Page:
VIVA ITALIA! PIZZA, CONSTRUCTION & SOCCER
- Toronto has the largest population of Italians outside of Italy.
- During the 1920s, College Street's 'Little Italy' became recognized as the residential and commercial centre of Toronto's Italian community.
It was a celebration that Toronto had never seen before – greater than any in the entire country! On July 11, 1982, around 300,000 people flocked to Toronto's Italian neighbourhoods to celebrate the frst Italian FIFA World Cup of Soccer tournament victory in 44 years. Te huge, happy gatherings of Torontonians, regardless of ethnic background, solidifed a love affair that the city has had with its Italian Community for over a hundred years. Even the Canadian Broadcasting Corporation televised the World Cup live for the frst time ever in Canada.
And at one point, celebrators drove a dump truck covered in Italian flags up and down St. Clair Avenue West. Te truck symbolized the thriving construction industry in which so many Italians worked. It conveyed their immense pride over the notion that Italians had played a large part in developing the city of Toronto.
Te long history of Italians in Toronto began in the late 1800s. In fact, by 1915, there were about 12,000 Italians living in the city. Tey worked on building the city during one of its biggest growth periods, making streets, digging sewers, working on construction projects, and expanding transportation routes. Many brought with them skills in stone masonry and construction, much needed at the time. Others worked in the city's expanding industries i.e. electrical companies and metal manufacturers, distilleries and breweries.
At this time, most lived in Te Ward, with community life centred around St. Patrick's Roman Catholic Church on McCaul Street (renamed Our Lady of Mt. Carmel in 1908). As the community expanded, Italian neighbourhoods grew up along Bloor Street West at Bathurst, Dufferin, and Lansdowne, and expanding westward. Today, Woodbridge is home to a large Italian-Canadian population.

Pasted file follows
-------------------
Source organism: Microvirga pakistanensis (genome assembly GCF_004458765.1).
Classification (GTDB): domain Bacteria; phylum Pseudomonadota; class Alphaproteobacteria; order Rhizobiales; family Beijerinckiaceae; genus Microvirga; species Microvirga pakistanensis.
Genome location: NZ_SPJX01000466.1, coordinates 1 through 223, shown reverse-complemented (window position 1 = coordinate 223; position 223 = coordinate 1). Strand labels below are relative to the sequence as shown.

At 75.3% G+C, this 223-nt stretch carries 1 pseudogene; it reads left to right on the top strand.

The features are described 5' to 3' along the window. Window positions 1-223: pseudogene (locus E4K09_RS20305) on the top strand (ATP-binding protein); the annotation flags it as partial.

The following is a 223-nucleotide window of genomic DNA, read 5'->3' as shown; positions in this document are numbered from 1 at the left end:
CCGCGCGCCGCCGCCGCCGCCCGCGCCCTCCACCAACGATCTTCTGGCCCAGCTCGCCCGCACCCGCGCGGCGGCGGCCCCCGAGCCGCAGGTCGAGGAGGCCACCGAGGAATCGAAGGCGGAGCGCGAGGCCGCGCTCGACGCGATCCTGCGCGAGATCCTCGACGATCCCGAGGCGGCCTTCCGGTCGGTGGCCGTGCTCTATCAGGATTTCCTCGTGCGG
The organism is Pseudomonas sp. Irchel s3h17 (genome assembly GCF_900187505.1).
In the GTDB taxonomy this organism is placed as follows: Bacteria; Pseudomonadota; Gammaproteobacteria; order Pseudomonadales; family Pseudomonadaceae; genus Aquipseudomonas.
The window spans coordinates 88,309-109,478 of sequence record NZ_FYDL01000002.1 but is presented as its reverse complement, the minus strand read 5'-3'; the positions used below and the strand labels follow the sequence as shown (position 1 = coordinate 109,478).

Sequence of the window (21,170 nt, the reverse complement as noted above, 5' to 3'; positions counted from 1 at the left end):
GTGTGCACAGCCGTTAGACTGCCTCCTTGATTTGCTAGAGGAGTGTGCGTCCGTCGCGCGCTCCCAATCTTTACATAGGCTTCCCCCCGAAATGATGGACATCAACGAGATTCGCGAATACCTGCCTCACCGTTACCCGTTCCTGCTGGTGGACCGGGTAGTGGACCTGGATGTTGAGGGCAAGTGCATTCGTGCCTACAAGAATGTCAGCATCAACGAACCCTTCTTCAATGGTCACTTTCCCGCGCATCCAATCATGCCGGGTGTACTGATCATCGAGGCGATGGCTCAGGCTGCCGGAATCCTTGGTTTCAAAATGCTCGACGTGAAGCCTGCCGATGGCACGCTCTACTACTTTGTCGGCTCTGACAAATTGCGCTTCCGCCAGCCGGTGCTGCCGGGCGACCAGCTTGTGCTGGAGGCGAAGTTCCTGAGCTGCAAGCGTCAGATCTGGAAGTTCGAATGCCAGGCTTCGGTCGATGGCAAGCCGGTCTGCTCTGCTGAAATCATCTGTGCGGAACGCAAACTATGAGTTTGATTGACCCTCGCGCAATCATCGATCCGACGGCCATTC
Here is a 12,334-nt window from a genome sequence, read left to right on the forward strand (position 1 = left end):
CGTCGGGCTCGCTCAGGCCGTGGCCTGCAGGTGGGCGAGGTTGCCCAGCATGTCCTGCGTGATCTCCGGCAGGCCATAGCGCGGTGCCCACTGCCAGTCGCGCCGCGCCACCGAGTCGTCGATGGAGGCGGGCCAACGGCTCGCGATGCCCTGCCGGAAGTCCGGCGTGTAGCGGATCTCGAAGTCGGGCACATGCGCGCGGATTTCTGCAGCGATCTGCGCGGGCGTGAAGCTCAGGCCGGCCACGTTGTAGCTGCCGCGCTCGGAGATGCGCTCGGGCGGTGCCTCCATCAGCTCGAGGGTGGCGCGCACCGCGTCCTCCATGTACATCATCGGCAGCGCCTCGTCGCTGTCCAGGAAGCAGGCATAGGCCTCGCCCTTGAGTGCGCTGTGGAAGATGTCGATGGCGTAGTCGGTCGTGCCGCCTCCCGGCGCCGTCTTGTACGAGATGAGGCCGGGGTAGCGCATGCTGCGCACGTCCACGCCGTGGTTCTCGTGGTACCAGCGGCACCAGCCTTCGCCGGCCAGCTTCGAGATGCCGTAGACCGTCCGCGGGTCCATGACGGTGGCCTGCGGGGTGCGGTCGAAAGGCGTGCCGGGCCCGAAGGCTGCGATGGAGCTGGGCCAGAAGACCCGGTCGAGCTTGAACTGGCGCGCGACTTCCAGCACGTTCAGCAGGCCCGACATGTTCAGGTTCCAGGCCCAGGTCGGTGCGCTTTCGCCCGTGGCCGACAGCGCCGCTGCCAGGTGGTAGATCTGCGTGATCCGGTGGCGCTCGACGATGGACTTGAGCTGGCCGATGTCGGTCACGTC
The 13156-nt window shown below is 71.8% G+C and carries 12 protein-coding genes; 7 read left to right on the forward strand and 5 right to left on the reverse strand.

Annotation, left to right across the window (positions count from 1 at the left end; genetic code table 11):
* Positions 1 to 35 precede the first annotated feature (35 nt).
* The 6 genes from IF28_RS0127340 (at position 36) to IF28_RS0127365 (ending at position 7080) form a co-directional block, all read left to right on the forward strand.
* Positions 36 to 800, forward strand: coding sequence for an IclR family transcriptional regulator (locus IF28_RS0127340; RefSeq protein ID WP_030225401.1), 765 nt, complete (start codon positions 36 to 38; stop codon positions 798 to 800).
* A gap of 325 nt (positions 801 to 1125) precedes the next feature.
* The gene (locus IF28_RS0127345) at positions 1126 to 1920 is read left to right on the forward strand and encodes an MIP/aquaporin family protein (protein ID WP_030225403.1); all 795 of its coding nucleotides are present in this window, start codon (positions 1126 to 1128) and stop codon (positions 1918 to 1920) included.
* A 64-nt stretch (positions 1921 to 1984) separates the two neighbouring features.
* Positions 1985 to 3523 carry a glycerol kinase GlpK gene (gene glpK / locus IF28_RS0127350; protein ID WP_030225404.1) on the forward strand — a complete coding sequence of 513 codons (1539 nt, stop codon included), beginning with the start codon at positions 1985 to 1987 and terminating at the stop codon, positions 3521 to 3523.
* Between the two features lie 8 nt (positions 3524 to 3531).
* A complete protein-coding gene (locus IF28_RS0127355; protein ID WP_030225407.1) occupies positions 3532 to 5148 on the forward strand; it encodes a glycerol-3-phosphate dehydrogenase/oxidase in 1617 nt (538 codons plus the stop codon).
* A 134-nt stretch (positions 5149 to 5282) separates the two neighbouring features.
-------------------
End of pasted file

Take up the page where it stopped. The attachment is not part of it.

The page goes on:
Torontonians today, however, are more likely to remember the third wave of Italian emigration to the city, from 1950 to 1960. With family sponsorship now part of Canadian immigration policy, by the 1980s, Toronto's Italian population had reached 300,000 and was making a signifcant impact on the city's cultural fabric.
Italian contributions to the city are too numerous to cover. From construction workers to building architects, construction managers and building owners, the Italian community became a key part of the city's construction industry, and played leading roles in workplace safety and labour relations.
For many, however, the introduction of fresh, tasty and healthy Mediterranean food comes frst to mind. Tis is not surprising. Italians frst came to Toronto at a time when most residents were of British descent. One Italian Canadian recalls that when her mother frst tried sliced white bread, she wanted to go back to Italy!
So along with the arrival of Italian families, the city soon saw the appearance of green grocers selling fresh fruits and produce ("new" vegetables like broccoli), and bakeries with crusty Italian bread. Tere were butchers shops with spicy sausages, meats, olive oils and balsamic vinegars, and new spices and cheese to try. At frst, these shops catered to Italian families, but soon everyone was seeking out their favourite Italian food shop or restaurant.
Te next time you order in pizza, just remember: Toronto didn't even know what pizza was in the 1950s (or at least, knew it as only "exotic" food). Te frst restaurant to serve pizza was Vesuvio's, in the Junction, after Dominic and his brother Ettore and their father Rocco Pugliese came to Toronto and opened their frst restaurant in 1957 and introduced pizza to the city!